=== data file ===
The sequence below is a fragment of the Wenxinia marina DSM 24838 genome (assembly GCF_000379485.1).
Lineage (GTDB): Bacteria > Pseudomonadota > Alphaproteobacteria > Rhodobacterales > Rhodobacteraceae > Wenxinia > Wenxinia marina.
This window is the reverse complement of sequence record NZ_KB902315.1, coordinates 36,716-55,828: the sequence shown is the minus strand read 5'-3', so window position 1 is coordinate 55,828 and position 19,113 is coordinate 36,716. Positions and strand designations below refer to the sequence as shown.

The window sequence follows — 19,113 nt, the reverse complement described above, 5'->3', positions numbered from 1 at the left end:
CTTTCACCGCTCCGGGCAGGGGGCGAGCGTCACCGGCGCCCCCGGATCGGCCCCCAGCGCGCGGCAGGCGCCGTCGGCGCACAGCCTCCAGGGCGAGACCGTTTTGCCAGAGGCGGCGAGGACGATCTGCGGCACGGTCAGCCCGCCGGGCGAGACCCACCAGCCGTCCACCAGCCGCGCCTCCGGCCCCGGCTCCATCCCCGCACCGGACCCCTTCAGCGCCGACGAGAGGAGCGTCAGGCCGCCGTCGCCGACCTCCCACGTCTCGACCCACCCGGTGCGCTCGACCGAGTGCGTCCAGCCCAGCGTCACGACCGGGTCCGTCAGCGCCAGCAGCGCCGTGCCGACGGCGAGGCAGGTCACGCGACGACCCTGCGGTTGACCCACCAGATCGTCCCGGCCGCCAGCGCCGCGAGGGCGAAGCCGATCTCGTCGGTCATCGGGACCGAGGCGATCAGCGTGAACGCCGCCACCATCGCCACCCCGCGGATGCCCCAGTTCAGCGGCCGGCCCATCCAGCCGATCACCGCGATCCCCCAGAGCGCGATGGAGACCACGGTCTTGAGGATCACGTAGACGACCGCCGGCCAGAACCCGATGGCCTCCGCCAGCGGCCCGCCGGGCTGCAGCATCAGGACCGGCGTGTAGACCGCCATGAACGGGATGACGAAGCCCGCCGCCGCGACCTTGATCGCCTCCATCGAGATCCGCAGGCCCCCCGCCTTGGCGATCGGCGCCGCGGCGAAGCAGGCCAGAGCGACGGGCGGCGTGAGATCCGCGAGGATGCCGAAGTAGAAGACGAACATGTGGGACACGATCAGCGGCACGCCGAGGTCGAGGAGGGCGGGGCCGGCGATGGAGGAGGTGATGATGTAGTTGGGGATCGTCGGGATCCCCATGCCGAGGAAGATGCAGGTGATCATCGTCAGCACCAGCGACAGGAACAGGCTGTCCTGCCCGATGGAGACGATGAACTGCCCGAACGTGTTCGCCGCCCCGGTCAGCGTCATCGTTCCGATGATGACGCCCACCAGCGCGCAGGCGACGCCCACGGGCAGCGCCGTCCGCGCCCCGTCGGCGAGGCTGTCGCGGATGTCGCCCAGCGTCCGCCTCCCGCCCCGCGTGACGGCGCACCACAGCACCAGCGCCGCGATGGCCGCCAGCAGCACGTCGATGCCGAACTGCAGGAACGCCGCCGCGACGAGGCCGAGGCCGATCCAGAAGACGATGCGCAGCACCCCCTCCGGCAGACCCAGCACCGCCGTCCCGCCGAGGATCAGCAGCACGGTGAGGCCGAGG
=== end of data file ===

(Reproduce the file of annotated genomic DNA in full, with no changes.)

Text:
The sequence below is a fragment of the Wenxinia marina DSM 24838 genome (assembly GCF_000379485.1).
Lineage (GTDB): Bacteria > Pseudomonadota > Alphaproteobacteria > Rhodobacterales > Rhodobacteraceae > Wenxinia > Wenxinia marina.
This window is the reverse complement of sequence record NZ_KB902315.1, coordinates 36,716-55,828: the sequence shown is the minus strand read 5'-3', so window position 1 is coordinate 55,828 and position 19,113 is coordinate 36,716. Positions and strand designations below refer to the sequence as shown.

The window sequence follows — 19,113 nt, the reverse complement described above, 5'->3', positions numbered from 1 at the left end:
CTTTCACCGCTCCGGGCAGGGGGCGAGCGTCACCGGCGCCCCCGGATCGGCCCCCAGCGCGCGGCAGGCGCCGTCGGCGCACAGCCTCCAGGGCGAGACCGTTTTGCCAGAGGCGGCGAGGACGATCTGCGGCACGGTCAGCCCGCCGGGCGAGACCCACCAGCCGTCCACCAGCCGCGCCTCCGGCCCCGGCTCCATCCCCGCACCGGACCCCTTCAGCGCCGACGAGAGGAGCGTCAGGCCGCCGTCGCCGACCTCCCACGTCTCGACCCACCCGGTGCGCTCGACCGAGTGCGTCCAGCCCAGCGTCACGACCGGGTCCGTCAGCGCCAGCAGCGCCGTGCCGACGGCGAGGCAGGTCACGCGACGACCCTGCGGTTGACCCACCAGATCGTCCCGGCCGCCAGCGCCGCGAGGGCGAAGCCGATCTCGTCGGTCATCGGGACCGAGGCGATCAGCGTGAACGCCGCCACCATCGCCACCCCGCGGATGCCCCAGTTCAGCGGCCGGCCCATCCAGCCGATCACCGCGATCCCCCAGAGCGCGATGGAGACCACGGTCTTGAGGATCACGTAGACGACCGCCGGCCAGAACCCGATGGCCTCCGCCAGCGGCCCGCCGGGCTGCAGCATCAGGACCGGCGTGTAGACCGCCATGAACGGGATGACGAAGCCCGCCGCCGCGACCTTGATCGCCTCCATCGAGATCCGCAGGCCCCCCGCCTTGGCGATCGGCGCCGCGGCGAAGCAGGCCAGAGCGACGGGCGGCGTGAGATCCGCGAGGATGCCGAAGTAGAAGACGAACATGTGGGACACGATCAGCGGCACGCCGAGGTCGAGGAGGGCGGGGCCGGCGATGGAGGAGGTGATGATGTAGTTGGGGATCGTCGGGATCCCCATGCCGAGGAAGATGCAGGTGATCATCGTCAGCACCAGCGACAGGAACAGGCTGTCCTGCCCGATGGAGACGATGAACTGCCCGAACGTGTTCGCCGCCCCGGTCAGCGTCATCGTTCCGATGATGACGCCCACCAGCGCGCAGGCGACGCCCACGGGCAGCGCCGTCCGCGCCCCGTCGGCGAGGCTGTCGCGGATGTCGCCCAGCGTCCGCCTCCCGCCCCGCGTGACGGCGCACCACAGCACCAGCGCCGCGATGGCCGCCAGCAGCACGTCGATGCCGAACTGCAGGAACGCCGCCGCGACGAGGCCGAGGCCGATCCAGAAGACGATGCGCAGCACCCCCTCCGGCAGACCCAGCACCGCCGTCCCGCCGAGGATCAGCAGCACGGTGAGGCCGAGG